Kodak invented the digital camera, so it is a bit false to claim that they had no expertise in the field. Where they went wrong was trying to protect their film business by sacrificing their early lead on development and licensing out the technology.
If a longer vision had prevailed at Kodak, people with Nikon and Canon cameras might be wistfully longing that they could afford one of the big boy Kodak cameras.
This quote was the most important part of the article to me, it should have been in the summary:
"Former Kodak vice president Don Strickland insists the firm's late entry into the digital market is a key factor in its recent troubles. He claims he left the company in 1993 after he failed to get backing from within the company to release a digital camera.
'We developed the world's first consumer digital camera and Kodak could have launched it in 1992. We could not get approval to launch or sell it because of fear of the cannibalisation of film,' he told BBC News.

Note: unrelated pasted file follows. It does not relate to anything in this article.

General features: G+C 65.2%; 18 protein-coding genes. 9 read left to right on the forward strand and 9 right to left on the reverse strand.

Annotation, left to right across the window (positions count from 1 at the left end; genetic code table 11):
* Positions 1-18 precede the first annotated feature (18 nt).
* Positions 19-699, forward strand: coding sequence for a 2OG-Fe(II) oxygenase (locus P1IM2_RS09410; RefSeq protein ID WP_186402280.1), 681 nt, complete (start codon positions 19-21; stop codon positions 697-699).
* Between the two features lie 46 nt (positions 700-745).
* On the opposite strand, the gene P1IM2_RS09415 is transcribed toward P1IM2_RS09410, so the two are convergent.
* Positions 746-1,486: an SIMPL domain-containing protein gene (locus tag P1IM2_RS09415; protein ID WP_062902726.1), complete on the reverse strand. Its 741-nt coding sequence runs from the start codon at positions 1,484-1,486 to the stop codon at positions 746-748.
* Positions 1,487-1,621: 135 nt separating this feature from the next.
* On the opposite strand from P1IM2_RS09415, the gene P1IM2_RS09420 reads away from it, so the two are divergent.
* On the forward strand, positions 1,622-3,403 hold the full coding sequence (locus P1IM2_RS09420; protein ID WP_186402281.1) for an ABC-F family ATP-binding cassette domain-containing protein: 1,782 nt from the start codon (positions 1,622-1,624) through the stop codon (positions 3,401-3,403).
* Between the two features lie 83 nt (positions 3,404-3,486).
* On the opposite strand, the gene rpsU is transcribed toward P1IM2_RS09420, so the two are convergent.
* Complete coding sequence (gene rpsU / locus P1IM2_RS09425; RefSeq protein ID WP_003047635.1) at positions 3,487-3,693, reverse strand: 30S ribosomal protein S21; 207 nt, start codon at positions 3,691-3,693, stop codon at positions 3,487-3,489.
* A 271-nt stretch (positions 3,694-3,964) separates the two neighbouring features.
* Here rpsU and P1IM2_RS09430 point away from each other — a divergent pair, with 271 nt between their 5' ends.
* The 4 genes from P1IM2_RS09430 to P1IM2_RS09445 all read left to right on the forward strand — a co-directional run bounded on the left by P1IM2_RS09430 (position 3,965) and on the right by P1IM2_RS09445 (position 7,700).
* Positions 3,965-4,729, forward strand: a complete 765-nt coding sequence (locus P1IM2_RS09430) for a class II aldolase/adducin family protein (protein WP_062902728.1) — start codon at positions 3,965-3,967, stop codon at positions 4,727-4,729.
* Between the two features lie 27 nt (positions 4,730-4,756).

Although Kodak was one of the original inventors of digital photography, it failed to keep pace with developments in the market and competitors including Fuji steadily eroded its share of the market."
I had no idea Kodak had anything going on with digital cameras that far back, I remember the Sonys and Canons and so on and then Kodak eventually came out with some cheap crap-cameras after film was pretty much dead, what a huge business screw-up...
The solution to a problem changes the nature of the problem. -- Peer